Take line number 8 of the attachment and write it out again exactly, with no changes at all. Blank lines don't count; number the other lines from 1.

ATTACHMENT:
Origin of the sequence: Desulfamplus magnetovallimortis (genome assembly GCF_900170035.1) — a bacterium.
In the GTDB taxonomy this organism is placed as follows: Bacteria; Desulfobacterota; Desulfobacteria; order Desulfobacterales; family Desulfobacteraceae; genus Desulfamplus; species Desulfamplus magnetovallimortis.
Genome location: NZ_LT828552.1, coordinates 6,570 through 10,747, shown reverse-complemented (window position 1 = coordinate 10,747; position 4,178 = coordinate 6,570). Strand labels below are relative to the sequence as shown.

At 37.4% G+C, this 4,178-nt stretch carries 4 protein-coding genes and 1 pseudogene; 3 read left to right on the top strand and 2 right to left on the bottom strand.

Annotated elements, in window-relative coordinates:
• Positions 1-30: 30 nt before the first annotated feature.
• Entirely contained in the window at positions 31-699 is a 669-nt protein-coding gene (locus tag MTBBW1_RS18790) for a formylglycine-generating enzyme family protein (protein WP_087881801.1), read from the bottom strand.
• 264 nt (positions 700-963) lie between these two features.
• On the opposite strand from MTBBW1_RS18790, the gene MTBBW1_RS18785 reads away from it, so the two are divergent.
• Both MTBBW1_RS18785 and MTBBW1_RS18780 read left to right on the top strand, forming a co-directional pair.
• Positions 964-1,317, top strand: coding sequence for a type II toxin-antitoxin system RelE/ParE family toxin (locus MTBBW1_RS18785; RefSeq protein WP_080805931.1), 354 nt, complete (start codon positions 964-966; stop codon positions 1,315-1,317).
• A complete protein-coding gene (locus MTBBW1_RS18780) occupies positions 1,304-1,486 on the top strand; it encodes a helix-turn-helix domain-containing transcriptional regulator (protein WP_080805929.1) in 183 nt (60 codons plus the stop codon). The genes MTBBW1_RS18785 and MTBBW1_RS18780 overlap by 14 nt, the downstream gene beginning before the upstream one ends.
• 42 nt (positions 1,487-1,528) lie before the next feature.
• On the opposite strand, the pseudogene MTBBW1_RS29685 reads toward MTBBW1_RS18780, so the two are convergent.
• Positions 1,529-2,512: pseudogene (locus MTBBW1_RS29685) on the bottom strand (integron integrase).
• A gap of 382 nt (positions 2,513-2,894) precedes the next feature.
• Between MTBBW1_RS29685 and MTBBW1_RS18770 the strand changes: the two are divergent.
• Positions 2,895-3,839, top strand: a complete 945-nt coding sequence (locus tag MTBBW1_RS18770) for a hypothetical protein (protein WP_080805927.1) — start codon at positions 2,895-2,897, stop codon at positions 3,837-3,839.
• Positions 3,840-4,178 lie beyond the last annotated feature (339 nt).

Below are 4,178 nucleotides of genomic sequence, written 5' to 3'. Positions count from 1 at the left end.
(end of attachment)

• 264 nt (positions 700-963) lie between these two features.